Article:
When I was my Ella’s age, my mother began her trek as a single mom. She worked hard, my grandparents worked hard, we all worked hard…and with the money from our family’s town-wide paper route, and the efforts from all of what extra time she had, she studied herself as far as she could go through community college classes.
When I was my Gracie’s age, my mom made the hard decision to uproot her little family to a town two hours away from our home where I started a new high school, my brother started Junior High, and she started life as a college student with two kids. Over the next four years, we lived in cinderblock campus housing and she studied and she studied.
When I was my Colton’s age, my grandparents and my brother and I all put on our Sunday best and we went to the big stadium where we watched my mama walk across the stage in her graduation gown and her yellow honors neck cord and we clapped and we clapped and we spray painted her name on the big rock we’d driven by every day while reading hundreds of names painted on it for the past four years.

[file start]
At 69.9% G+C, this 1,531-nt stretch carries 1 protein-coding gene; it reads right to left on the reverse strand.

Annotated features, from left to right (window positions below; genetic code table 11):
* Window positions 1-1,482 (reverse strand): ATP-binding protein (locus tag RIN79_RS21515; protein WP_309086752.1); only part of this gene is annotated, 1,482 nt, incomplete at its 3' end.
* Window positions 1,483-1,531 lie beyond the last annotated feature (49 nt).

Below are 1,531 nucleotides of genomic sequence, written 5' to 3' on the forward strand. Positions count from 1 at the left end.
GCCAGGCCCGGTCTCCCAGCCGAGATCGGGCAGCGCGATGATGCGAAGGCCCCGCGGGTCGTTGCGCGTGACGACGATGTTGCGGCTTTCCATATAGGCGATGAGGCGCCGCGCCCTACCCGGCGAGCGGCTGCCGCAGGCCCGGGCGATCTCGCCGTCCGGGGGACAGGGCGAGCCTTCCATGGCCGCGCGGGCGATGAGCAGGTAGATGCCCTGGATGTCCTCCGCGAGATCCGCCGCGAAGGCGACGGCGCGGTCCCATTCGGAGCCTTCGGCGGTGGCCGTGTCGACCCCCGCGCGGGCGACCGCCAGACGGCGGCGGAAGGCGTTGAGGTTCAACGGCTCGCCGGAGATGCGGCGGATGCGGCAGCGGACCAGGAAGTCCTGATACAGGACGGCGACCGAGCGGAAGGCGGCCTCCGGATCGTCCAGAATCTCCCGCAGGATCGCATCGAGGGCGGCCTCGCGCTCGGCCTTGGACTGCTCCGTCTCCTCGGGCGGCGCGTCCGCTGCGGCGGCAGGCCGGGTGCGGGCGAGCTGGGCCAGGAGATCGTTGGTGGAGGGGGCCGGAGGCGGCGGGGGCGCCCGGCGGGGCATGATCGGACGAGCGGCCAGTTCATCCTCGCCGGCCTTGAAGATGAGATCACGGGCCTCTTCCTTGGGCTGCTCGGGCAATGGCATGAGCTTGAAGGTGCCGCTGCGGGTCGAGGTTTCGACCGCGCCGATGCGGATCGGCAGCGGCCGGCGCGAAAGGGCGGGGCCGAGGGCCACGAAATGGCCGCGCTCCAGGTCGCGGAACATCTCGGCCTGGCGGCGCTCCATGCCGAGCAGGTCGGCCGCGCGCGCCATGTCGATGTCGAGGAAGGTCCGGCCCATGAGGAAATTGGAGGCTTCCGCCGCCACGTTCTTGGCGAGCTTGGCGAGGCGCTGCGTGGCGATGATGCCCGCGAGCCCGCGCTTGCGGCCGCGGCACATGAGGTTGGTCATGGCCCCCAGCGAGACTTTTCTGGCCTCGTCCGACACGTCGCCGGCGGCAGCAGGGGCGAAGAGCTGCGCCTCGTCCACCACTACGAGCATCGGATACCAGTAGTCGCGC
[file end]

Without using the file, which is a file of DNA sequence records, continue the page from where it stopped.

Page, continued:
Since she was a little girl, all she ever wanted to be was a teacher.
And today, twenty-six years since she was officially certified as a teacher, my mama and her best friend, a fellow teacher, walked out of the classroom for the last time.
She has taught me to be resourceful.
She has taught me to be independent and strong.
She has taught me to work diligently when something needs to be done for the betterment of others.
She has seen so much change in the public school system and the past five years have been hard on her. When a teacher isn’t allowed to teach, there is something in their spirit that is stifled. When a teacher is only allowed to teach-to-the-test…when their every minute is regimented…when the bureaucracy goes against their natural teaching instinct, it is a burdensome load to carry.
But her greatest joy every single year has been to teach a room full of missing-their-front-teeth children to pick up a book and READ it.
For a child to delight in books is one of her greatest delights in all the world.
And from the best I can gather, twenty-six years of an average class of twenty-five students means that she has had a direct impact on 650 lives. When you add in me…my brother…our spouses…our kids…our friends…their kids…
her influence adds up to many, many more.
And while she’s done in the classroom, there is no doubt in my mind she will continue to teach for all her days.
Hug a teacher today. They devote their life to the lives of others.
So thankful for you mama.
Your hard work has changed the world.
Her children rise up and call her blessed….Proverbs 31:28